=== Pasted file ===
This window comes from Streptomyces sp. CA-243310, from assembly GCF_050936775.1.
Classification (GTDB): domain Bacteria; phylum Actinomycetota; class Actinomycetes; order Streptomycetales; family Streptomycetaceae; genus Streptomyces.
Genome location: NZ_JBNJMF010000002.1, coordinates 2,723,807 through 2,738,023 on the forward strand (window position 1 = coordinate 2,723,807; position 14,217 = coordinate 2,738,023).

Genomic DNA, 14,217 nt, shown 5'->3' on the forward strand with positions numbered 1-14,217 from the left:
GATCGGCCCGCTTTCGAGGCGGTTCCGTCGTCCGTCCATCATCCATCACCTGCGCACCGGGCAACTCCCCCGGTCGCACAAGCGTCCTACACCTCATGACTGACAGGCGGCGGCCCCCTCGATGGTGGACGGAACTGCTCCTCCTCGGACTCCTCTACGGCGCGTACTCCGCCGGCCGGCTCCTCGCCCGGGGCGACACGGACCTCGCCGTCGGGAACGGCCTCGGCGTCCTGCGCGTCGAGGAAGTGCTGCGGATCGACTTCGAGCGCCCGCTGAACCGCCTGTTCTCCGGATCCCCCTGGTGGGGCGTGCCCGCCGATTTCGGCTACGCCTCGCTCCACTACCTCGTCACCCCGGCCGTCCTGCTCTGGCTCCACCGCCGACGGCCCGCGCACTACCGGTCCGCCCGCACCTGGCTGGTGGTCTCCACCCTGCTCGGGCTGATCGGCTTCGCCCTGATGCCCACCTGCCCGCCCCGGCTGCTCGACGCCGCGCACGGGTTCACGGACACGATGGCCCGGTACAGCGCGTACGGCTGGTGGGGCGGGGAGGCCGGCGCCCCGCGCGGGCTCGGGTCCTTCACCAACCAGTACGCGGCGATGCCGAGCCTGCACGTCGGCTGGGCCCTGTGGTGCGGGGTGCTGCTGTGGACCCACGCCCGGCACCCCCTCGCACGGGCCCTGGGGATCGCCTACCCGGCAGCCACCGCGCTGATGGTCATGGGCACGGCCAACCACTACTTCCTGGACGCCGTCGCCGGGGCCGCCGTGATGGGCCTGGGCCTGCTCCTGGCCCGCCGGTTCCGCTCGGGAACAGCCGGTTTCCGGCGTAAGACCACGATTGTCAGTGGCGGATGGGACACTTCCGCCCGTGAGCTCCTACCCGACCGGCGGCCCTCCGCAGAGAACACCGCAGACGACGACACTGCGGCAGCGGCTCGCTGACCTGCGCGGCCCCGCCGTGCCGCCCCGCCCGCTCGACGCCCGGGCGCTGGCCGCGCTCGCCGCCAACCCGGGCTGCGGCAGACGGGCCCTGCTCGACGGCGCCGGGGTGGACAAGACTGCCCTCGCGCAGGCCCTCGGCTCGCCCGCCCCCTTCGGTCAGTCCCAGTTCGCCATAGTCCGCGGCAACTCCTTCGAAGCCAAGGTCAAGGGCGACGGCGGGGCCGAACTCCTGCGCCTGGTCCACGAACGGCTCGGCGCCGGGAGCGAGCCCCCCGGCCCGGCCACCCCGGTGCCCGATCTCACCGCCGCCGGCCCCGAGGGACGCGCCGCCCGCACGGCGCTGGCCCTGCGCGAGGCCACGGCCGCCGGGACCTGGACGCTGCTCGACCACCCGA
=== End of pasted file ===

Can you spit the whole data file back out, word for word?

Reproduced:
This window comes from Streptomyces sp. CA-243310, from assembly GCF_050936775.1.
Classification (GTDB): domain Bacteria; phylum Actinomycetota; class Actinomycetes; order Streptomycetales; family Streptomycetaceae; genus Streptomyces.
Genome location: NZ_JBNJMF010000002.1, coordinates 2,723,807 through 2,738,023 on the forward strand (window position 1 = coordinate 2,723,807; position 14,217 = coordinate 2,738,023).

Genomic DNA, 14,217 nt, shown 5'->3' on the forward strand with positions numbered 1-14,217 from the left:
GATCGGCCCGCTTTCGAGGCGGTTCCGTCGTCCGTCCATCATCCATCACCTGCGCACCGGGCAACTCCCCCGGTCGCACAAGCGTCCTACACCTCATGACTGACAGGCGGCGGCCCCCTCGATGGTGGACGGAACTGCTCCTCCTCGGACTCCTCTACGGCGCGTACTCCGCCGGCCGGCTCCTCGCCCGGGGCGACACGGACCTCGCCGTCGGGAACGGCCTCGGCGTCCTGCGCGTCGAGGAAGTGCTGCGGATCGACTTCGAGCGCCCGCTGAACCGCCTGTTCTCCGGATCCCCCTGGTGGGGCGTGCCCGCCGATTTCGGCTACGCCTCGCTCCACTACCTCGTCACCCCGGCCGTCCTGCTCTGGCTCCACCGCCGACGGCCCGCGCACTACCGGTCCGCCCGCACCTGGCTGGTGGTCTCCACCCTGCTCGGGCTGATCGGCTTCGCCCTGATGCCCACCTGCCCGCCCCGGCTGCTCGACGCCGCGCACGGGTTCACGGACACGATGGCCCGGTACAGCGCGTACGGCTGGTGGGGCGGGGAGGCCGGCGCCCCGCGCGGGCTCGGGTCCTTCACCAACCAGTACGCGGCGATGCCGAGCCTGCACGTCGGCTGGGCCCTGTGGTGCGGGGTGCTGCTGTGGACCCACGCCCGGCACCCCCTCGCACGGGCCCTGGGGATCGCCTACCCGGCAGCCACCGCGCTGATGGTCATGGGCACGGCCAACCACTACTTCCTGGACGCCGTCGCCGGGGCCGCCGTGATGGGCCTGGGCCTGCTCCTGGCCCGCCGGTTCCGCTCGGGAACAGCCGGTTTCCGGCGTAAGACCACGATTGTCAGTGGCGGATGGGACACTTCCGCCCGTGAGCTCCTACCCGACCGGCGGCCCTCCGCAGAGAACACCGCAGACGACGACACTGCGGCAGCGGCTCGCTGACCTGCGCGGCCCCGCCGTGCCGCCCCGCCCGCTCGACGCCCGGGCGCTGGCCGCGCTCGCCGCCAACCCGGGCTGCGGCAGACGGGCCCTGCTCGACGGCGCCGGGGTGGACAAGACTGCCCTCGCGCAGGCCCTCGGCTCGCCCGCCCCCTTCGGTCAGTCCCAGTTCGCCATAGTCCGCGGCAACTCCTTCGAAGCCAAGGTCAAGGGCGACGGCGGGGCCGAACTCCTGCGCCTGGTCCACGAACGGCTCGGCGCCGGGAGCGAGCCCCCCGGCCCGGCCACCCCGGTGCCCGATCTCACCGCCGCCGGCCCCGAGGGACGCGCCGCCCGCACGGCGCTGGCCCTGCGCGAGGCCACGGCCGCCGGGACCTGGACGCTGCTCGACCACCCGA